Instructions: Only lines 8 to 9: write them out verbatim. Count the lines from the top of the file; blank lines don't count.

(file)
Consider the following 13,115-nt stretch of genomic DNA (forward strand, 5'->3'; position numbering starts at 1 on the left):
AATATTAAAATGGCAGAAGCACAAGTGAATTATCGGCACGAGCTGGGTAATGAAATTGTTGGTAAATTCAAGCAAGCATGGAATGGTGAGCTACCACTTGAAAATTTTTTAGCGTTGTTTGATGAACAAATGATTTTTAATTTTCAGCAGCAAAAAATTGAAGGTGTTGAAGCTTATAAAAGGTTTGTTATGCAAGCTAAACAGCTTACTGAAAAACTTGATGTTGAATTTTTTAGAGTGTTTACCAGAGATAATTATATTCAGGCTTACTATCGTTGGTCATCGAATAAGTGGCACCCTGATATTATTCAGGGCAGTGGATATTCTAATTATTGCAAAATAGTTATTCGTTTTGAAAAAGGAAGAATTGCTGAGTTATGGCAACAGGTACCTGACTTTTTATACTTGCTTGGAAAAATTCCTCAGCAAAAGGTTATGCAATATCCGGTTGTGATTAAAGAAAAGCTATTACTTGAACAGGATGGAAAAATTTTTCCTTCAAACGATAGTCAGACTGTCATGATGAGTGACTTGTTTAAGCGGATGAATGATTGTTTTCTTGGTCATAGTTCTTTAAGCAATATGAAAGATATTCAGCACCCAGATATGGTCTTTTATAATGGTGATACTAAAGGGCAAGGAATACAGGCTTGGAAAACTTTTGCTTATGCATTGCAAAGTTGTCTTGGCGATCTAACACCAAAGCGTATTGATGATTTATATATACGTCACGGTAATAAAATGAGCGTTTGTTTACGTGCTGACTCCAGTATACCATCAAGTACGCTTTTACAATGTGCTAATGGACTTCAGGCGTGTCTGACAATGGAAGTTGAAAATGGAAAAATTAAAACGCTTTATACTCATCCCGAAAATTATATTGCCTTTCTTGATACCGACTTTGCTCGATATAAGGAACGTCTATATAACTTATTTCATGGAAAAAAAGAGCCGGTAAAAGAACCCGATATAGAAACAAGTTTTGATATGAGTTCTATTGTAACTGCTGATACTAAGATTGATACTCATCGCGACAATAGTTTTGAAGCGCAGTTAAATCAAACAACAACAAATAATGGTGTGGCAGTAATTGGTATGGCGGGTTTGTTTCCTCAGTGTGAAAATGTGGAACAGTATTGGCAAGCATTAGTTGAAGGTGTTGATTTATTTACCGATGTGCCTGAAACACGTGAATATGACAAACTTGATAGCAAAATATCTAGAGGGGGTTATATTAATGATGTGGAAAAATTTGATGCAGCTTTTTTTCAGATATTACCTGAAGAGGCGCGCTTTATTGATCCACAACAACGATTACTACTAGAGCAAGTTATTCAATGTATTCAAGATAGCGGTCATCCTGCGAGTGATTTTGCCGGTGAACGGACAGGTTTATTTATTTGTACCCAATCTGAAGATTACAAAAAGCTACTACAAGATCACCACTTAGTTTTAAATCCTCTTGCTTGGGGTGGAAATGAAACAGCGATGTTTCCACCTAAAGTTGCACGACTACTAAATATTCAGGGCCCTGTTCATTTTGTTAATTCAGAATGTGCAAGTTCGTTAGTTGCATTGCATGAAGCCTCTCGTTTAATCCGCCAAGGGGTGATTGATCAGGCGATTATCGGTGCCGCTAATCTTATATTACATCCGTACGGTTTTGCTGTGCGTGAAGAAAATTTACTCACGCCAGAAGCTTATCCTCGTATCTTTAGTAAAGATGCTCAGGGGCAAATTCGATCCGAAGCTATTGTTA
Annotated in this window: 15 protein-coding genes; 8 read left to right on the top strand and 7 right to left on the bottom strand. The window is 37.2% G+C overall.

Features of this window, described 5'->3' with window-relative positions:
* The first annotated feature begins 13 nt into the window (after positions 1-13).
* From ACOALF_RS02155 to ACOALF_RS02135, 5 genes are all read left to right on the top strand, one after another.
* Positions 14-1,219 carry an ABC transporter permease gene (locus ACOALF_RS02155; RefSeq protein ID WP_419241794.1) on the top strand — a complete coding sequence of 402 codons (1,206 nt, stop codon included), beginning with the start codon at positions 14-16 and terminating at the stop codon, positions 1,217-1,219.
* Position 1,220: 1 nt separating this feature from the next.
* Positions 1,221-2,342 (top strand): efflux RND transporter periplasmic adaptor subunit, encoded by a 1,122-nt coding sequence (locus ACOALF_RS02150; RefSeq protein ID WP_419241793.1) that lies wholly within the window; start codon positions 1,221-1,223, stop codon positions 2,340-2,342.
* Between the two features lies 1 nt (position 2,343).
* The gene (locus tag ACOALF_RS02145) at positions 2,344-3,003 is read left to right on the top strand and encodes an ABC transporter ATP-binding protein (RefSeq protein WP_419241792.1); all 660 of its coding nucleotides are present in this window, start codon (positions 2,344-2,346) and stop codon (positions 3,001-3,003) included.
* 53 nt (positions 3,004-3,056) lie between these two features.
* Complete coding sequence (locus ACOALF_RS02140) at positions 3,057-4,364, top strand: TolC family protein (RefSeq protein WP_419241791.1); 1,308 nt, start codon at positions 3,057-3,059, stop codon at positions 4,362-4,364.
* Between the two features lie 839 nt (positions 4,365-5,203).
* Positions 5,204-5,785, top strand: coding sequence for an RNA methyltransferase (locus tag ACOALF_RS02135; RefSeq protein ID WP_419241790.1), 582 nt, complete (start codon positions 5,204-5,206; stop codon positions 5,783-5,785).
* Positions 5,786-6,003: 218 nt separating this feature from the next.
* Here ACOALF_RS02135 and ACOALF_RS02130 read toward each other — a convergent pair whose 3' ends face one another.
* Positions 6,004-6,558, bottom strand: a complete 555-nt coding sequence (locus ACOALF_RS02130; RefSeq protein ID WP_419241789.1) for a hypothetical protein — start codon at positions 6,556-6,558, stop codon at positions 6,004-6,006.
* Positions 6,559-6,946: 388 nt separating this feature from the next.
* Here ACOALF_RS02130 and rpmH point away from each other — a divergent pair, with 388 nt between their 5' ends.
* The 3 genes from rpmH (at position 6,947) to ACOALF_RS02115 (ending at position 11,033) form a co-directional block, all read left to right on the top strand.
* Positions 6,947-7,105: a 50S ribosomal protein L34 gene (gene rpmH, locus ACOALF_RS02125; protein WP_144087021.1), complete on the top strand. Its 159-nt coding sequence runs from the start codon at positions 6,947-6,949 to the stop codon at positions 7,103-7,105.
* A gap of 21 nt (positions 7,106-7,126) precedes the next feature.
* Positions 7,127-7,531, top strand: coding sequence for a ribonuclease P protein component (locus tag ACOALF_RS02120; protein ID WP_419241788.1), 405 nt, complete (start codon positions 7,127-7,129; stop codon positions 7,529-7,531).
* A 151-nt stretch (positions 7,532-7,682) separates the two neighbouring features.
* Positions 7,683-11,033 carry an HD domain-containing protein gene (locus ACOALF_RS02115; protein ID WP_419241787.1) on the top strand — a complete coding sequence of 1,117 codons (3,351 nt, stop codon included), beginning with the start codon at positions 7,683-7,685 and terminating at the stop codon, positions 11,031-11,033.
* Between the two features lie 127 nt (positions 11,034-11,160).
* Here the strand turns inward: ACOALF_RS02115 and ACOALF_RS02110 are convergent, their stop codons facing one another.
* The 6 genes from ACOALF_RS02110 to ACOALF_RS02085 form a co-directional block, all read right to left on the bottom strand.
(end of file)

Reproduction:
* Position 1,220: 1 nt separating this feature from the next.
* Positions 1,221-2,342 (top strand): efflux RND transporter periplasmic adaptor subunit, encoded by a 1,122-nt coding sequence (locus ACOALF_RS02150; RefSeq protein ID WP_419241793.1) that lies wholly within the window; start codon positions 1,221-1,223, stop codon positions 2,340-2,342.